Referring now to FIG. 12, one stage of treble hook removal from the gullet G of a fish F is there depicted. The hook removal end 16 has been positioned over the fish line or leader L and extended downwardly by grasping handle 14 and moving it into the fish in the direction of arrow A. The line is held taught and lightly tensioned upwardly or outwardly from the fish in the direction of arrow B. This first stage of treble hook T removal is shown in FIGS. 13A and 13B wherein the hook removal end 16 is moved downwardly toward one of the three hooks H2 of the treble hook T, progressing in inward movement of the device 10 shown in FIG. 13B into engagement with one of the free hooks H2 until the top or proximal side 20 of the hook removal end 16. At this point, as seen in FIG. 13D, a sharp downward pressure in the direction of arrow C is exerted by the hook removal end 16 via handle 14 to dislodge the hook H1 from the flesh of the gullet G.

It is at this point that the virtues and important aspects of this invention come into play. The treble hook T must now be carefully removed from the gullet G of the fish without inadvertently reengaging any of the hooks H1, H2 or H3 back into the flesh of the fish F. Referring additionally to FIG. 14, while maintaining tension in the direction of arrow B on the line or leader L, the device 10 is moved in the direction of arrow D outwardly from the gullet G of the fish F. By maintaining tension on the line or leader L in the direction of arrow B, hook H2 remains in contact with the proximal inner portion 20 of the looped hook removal end 16. To prevent either of the additional hooks H1 or H3 from reengagement with the flesh of the gullet G, the hook guard 18 is sized to be at least equal to the plan perimeter of the treble hook shown in dashed lines in FIG. 14. By being positioned in close proximity to the hook removal end 16 and thus the perimeter of the treble hook T, the hook guard 2018 leads the way out of the fish and shields the hooks H1 and H3 from further flesh engagement. Hook H2, being held against the proximal portion 20 of the hook removal end 16, is also shielded from reengagement with the flesh of the fish effecting a smooth and clean removal of the treble hook T from within the fish.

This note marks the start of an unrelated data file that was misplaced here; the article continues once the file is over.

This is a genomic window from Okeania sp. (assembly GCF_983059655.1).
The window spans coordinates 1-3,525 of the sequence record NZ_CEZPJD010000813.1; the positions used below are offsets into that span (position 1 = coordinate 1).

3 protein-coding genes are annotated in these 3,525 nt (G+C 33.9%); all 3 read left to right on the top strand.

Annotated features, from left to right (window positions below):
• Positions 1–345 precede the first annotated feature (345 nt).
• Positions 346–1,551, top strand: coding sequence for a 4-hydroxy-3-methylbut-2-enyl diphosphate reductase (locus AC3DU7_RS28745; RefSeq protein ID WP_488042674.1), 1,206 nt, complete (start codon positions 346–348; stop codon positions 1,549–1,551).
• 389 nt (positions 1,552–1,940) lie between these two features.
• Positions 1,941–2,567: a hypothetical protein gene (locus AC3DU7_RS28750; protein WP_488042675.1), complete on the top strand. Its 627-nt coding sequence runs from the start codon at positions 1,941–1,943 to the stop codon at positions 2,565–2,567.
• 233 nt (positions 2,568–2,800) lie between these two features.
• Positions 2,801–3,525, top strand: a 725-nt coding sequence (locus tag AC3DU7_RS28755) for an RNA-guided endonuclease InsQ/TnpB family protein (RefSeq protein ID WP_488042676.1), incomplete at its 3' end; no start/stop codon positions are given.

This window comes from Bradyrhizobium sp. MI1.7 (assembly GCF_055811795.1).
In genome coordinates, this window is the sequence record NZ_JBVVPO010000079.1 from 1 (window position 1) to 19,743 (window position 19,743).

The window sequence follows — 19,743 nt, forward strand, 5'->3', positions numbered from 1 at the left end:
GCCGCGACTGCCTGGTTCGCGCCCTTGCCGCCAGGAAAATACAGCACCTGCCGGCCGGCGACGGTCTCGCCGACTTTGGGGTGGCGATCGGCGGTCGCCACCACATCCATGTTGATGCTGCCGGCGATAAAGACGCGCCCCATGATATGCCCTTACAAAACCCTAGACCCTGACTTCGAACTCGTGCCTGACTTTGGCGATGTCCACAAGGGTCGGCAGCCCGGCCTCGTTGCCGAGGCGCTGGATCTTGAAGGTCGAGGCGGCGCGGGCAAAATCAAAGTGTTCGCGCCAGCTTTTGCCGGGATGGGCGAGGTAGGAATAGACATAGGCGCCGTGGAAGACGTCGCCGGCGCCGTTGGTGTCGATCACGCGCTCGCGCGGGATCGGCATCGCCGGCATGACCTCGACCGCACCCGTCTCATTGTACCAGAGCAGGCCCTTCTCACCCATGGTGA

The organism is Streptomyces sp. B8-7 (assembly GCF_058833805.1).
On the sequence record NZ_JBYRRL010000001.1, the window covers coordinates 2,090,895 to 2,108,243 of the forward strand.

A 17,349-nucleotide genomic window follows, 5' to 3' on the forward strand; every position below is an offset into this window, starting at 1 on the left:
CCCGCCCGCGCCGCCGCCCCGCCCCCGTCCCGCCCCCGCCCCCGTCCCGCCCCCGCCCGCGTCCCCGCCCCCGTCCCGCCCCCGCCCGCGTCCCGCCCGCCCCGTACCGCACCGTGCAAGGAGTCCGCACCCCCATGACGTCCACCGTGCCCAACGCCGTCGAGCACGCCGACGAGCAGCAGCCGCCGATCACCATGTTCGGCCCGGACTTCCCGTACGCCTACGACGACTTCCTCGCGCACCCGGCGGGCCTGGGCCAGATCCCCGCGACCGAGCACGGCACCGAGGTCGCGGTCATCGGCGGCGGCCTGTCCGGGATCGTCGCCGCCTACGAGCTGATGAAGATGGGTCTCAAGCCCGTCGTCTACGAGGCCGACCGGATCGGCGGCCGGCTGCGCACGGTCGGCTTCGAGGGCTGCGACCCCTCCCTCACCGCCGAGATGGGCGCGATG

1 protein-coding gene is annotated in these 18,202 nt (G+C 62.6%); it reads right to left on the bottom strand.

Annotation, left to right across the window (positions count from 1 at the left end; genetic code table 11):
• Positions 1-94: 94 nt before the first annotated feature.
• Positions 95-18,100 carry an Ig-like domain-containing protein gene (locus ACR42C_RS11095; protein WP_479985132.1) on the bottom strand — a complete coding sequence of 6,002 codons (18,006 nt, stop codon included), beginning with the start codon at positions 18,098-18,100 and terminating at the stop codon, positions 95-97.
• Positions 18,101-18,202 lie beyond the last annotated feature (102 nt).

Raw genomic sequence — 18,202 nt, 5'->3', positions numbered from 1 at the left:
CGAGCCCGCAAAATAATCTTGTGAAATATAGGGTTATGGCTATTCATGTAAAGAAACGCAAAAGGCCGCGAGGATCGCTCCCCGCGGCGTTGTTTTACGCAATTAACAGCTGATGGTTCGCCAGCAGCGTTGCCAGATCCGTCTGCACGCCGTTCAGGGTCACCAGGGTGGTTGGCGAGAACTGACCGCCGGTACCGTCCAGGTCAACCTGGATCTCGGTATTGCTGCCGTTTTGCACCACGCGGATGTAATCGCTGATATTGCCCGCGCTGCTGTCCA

Still referring to FIG. 14, the important aspect of the invention is to shield all of the hooks H1, H2 and H3 from any further inadvertent reengagement as the device 10 is withdrawn form the fish after the treble hook T and each of the corresponding hooks H1 or H2 or H3 have been dislodged from the flesh of the gullet G as previously described. Therefore, so long as the outer surface of the hook guard 18 is sufficient in size and in close proximity to the distal barb ends of the hooks H1, H2 and H3 to prevent contact and reengagement with the flesh of the gullet G, the inventive aspects of the invention are met.

While a number of exemplary aspects and embodiments have been discussed above, those of skill in the art will recognize certain modifications, permeations and additions and subcombinations thereof. It is therefore intended that the following appended claims and claims hereinafter introduced are interpreted to include all such modifications, permeations, additions and subcombinations that are within their true spirit and scope.

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Referenced by
Citing PatentFiling datePublication dateApplicantTitle
US20100132243 *Dec 2, 2008Jun 3, 2010Shawn DickNotched dehooking device with offsets
US20110258902 *Mar 3, 2011Oct 27, 2011Thad Lagree CasonGeiboy's bait retriever/hook remover
USD698105 *May 23, 2011Jan 21, 2014Steven J. HusterAnimal transport device
Classifications
U.S. Classification43/53.5
International ClassificationA01K97/18
Cooperative ClassificationA01K97/18
European ClassificationA01K97/18
Legal Events
DateCodeEventDescription
Jun 6, 2014REMIMaintenance fee reminder mailed
Oct 26, 2014LAPSLapse for failure to pay maintenance fees
Dec 16, 2014FPExpired due to failure to pay maintenance fee
Effective date: 20141026